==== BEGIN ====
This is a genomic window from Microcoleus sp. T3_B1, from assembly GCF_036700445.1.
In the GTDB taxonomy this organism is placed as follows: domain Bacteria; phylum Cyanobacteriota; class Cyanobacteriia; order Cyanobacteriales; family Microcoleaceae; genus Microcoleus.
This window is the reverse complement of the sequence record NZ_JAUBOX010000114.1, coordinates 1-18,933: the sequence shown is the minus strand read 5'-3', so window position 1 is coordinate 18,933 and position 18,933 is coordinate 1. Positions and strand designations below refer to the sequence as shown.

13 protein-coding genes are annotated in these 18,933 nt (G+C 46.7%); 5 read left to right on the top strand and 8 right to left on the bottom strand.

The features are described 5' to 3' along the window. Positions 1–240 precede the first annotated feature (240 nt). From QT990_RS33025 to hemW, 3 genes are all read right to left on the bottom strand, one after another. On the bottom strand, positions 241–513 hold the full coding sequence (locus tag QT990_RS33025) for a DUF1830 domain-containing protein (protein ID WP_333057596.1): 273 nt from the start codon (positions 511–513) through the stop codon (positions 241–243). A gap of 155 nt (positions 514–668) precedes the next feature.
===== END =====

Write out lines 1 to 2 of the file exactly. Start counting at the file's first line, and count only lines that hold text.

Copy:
This is a genomic window from Microcoleus sp. T3_B1, from assembly GCF_036700445.1.
In the GTDB taxonomy this organism is placed as follows: domain Bacteria; phylum Cyanobacteriota; class Cyanobacteriia; order Cyanobacteriales; family Microcoleaceae; genus Microcoleus.